Six years ago today, to the everlasting reluctance of my wife, we adopted two rescue dogs, Lexi and Opie. At the time, this was done mostly to placate our son and daughter (who were, respectively, 16 and 19 years old).
We’d had a dog up to that point, a German Shepherd mix named Jag, but he had died the previous month. My son took it the hardest, mainly because he had watched Jag deteriorate before his eyes. We knew in Jag’s last two weeks of life that he wasn’t doing well, and my son went out of his way to treat Jag tenderly. One day, my son was getting ready to take the dog for a walk when Jag collapsed in the driveway.
My son and daughter rushed him to the vet’s office, which happened to be across the street from where my wife worked, so she came over to console the kids. When my son found out that Jag was dead, my wife said he let out a howl like she’d never heard before.
For two weeks, our house was pet-less and quiet, which was just how my wife wanted it. But the kids finally cajoled her into getting another dog, so we went to the local animal shelter.
We took a tour of the place, and as it happened, two dogs named Lexi and Opie were penned in the same cage. The shelter supervisor — who, we now believe, must have seen us coming a mile away — told us these two dogs always stayed together, and they had already been returned to the shelter twice after their owners tired of having to deal with them. The supervisor brought the dogs out, and next thing you know, two extra “people” were riding home in the car with us.
Neither of these dogs believed that they now had a permanent home. Opie curled up in a corner of our dining room and wouldn’t socialize with anyone the entire day. At one point, Lexi got out in our yard in the middle of a pouring rain, and it took me and my son to drag her out from behind some trees where she had ensconced herself.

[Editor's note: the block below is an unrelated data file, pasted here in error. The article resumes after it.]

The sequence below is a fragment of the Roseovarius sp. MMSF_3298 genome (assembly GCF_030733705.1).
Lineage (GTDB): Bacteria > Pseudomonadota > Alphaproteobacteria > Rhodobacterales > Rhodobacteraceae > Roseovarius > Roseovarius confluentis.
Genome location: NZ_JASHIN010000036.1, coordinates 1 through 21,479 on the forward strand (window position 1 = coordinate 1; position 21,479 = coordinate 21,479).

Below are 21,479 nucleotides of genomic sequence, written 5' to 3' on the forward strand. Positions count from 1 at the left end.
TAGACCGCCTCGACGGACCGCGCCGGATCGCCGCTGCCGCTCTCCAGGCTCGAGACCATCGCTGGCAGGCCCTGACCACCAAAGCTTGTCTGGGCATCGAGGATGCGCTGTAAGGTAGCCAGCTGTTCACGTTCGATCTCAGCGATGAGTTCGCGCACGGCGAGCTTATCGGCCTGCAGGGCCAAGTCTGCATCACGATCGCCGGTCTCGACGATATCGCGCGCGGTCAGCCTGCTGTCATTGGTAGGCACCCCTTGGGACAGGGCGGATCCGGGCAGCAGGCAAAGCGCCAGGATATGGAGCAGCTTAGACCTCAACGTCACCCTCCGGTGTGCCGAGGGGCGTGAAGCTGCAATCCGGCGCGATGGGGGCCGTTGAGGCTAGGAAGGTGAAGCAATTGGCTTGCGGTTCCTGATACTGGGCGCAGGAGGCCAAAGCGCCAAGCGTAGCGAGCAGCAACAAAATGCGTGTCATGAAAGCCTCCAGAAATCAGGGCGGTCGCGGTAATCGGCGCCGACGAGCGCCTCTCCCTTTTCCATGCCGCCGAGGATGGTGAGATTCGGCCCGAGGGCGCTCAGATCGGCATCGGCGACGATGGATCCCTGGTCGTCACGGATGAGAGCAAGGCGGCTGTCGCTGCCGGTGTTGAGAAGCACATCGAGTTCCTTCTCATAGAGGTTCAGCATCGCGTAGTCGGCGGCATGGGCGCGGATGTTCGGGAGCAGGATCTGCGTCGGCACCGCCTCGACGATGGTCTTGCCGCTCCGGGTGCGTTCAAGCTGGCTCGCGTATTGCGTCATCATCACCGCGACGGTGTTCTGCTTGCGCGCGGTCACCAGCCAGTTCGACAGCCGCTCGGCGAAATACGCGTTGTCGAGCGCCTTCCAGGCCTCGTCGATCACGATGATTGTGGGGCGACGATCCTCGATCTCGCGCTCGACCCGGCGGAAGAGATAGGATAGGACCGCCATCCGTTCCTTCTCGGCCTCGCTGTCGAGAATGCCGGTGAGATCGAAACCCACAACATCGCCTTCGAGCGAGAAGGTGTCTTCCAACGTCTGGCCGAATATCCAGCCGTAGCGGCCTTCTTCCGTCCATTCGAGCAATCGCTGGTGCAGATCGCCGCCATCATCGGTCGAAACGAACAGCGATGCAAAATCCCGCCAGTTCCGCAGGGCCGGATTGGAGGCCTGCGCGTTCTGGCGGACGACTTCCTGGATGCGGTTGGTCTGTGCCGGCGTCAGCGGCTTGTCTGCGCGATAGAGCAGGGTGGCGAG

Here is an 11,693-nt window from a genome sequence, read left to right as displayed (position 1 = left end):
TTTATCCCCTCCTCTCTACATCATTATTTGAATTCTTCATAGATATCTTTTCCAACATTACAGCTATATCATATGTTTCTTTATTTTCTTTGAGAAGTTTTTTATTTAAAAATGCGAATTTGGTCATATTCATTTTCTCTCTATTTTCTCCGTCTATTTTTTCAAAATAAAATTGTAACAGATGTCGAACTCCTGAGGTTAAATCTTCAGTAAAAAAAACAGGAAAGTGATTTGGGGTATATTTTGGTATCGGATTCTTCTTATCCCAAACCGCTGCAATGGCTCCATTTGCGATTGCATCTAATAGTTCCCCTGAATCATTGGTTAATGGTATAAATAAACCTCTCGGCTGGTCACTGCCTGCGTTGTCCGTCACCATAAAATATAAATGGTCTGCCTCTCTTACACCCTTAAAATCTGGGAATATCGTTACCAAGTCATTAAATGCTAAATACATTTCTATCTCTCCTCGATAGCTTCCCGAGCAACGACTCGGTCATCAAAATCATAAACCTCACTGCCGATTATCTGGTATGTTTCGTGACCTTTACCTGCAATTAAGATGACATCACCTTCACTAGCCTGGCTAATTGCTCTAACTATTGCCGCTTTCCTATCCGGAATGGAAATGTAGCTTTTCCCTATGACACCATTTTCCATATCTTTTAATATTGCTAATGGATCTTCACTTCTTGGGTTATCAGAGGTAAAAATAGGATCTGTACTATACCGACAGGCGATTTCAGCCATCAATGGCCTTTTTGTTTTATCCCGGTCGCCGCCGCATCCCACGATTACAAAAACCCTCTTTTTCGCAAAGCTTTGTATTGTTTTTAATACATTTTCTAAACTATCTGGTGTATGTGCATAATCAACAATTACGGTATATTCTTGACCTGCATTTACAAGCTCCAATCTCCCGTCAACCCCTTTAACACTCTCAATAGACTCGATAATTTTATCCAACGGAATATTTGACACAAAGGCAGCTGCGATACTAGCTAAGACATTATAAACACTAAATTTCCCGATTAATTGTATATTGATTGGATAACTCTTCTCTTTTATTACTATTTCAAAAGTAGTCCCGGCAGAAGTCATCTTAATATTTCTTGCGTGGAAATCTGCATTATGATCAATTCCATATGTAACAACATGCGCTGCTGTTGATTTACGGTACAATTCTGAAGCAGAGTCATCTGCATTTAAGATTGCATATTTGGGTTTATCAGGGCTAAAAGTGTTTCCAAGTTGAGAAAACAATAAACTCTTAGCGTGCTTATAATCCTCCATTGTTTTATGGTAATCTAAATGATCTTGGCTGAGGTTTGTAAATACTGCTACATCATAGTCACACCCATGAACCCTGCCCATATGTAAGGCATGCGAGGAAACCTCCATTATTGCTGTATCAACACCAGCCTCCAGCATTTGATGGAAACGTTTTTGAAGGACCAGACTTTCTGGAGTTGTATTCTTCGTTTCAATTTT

Initially, the dogs were my daughter’s project, and she wanted to handle their discipline and training. After a couple of years of discovering that the dogs had no discipline and were immune to training, my daughter threw up her hands and let me and my son handle them.
Six years later, they still have pretty much the same quirks that they had on their first day with us. They follow me everywhere, and if I dare to close the door of the master bedroom behind me, Opie will stand outside of it and whine incessantly in the fervent belief that I am never coming back out. If I dare to show Opie the slightest affection (e.g., stroking or petting him), Lexi will jump in and demand favored-nations, because heaven forbid that she doesn’t get equal attention.
My wife, never a pet lover, would still happily euthanize Lexi and Opie. I’m more sanguine about them. Yes, they’re often very annoying. But so are my kids and my wife sometimes, and so am I. So murder is just not the answer in any instance.
Many people have misconceptions about owning a dog. For one thing, Lexi and Opie are both black dogs, which I am told are the least popular kind — I guess because they’re not photogenic enough. But if that’s the only reason you’re getting a dog, your mindset is way off anyway. They’re not beautiful and not terribly well-adjusted, which is why, I’m sure, that I relate so well to them.
Bottom line, I’m glad we saved them from an undeserved fate. I’d like to join the chorus of dog-lovers who say: If you want to purchase a pet, don’t buy from a puppy mill. There are plenty of pets who are ready to declare themselves rescue dogs and show you their gratitude for the rest of their lives.
With us it’s cats, who are equally untrainable. But we like dogs also!
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You made me chuckle. My sister had a shelter cat whom the handler described as “overweight and her teeth aren’t the best” to which my sister replied, “Then we’re made for each other.”
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